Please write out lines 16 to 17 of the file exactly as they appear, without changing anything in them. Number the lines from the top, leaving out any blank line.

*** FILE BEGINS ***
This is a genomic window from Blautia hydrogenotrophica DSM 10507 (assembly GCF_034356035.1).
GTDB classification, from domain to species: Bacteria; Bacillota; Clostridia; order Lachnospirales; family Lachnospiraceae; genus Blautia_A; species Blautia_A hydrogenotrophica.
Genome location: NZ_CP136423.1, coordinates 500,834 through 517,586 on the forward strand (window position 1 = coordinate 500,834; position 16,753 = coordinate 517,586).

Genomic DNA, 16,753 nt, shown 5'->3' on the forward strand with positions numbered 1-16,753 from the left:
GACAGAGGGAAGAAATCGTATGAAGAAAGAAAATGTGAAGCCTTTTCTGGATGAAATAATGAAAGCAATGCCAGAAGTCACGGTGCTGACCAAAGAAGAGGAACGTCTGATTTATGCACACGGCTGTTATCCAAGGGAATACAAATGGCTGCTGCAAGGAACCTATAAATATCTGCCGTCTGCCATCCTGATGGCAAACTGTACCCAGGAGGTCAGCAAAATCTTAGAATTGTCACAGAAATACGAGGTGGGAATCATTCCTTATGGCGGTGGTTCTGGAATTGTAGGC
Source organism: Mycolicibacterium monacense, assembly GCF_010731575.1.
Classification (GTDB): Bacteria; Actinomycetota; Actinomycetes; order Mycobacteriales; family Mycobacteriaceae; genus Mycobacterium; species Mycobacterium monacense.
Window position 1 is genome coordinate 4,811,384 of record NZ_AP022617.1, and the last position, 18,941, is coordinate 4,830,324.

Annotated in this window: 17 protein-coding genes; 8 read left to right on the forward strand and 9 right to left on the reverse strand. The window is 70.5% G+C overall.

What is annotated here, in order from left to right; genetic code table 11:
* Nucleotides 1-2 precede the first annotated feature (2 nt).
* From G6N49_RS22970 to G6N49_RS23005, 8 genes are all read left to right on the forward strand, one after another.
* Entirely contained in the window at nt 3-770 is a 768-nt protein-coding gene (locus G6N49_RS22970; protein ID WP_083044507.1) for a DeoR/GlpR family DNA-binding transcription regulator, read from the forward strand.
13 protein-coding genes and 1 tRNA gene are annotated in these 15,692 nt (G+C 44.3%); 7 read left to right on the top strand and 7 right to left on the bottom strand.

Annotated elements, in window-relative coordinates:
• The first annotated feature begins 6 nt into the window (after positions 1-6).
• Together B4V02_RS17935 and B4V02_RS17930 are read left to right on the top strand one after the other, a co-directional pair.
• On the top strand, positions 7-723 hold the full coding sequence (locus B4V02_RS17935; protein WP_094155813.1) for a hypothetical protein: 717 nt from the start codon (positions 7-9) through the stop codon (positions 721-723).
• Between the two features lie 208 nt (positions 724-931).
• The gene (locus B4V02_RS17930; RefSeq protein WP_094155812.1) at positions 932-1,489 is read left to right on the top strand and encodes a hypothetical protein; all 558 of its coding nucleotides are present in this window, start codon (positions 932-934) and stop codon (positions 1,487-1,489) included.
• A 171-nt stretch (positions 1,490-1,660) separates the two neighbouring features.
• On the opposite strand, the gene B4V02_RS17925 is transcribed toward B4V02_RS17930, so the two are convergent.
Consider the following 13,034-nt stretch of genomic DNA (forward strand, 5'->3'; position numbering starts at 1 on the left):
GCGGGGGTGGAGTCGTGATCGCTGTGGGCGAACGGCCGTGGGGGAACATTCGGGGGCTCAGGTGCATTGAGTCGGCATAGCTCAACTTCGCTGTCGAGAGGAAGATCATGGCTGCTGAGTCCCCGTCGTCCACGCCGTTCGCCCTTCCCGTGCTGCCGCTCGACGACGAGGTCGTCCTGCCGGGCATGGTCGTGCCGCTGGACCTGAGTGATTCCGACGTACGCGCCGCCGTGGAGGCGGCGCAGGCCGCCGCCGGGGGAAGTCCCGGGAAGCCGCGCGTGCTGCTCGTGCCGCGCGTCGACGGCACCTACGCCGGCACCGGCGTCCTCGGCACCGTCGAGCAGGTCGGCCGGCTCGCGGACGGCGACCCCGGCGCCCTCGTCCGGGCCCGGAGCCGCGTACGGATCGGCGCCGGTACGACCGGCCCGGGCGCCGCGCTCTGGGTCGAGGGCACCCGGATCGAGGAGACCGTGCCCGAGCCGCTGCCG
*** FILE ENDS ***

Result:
• The first annotated feature begins 6 nt into the window (after positions 1-6).
• Together B4V02_RS17935 and B4V02_RS17930 are read left to right on the top strand one after the other, a co-directional pair.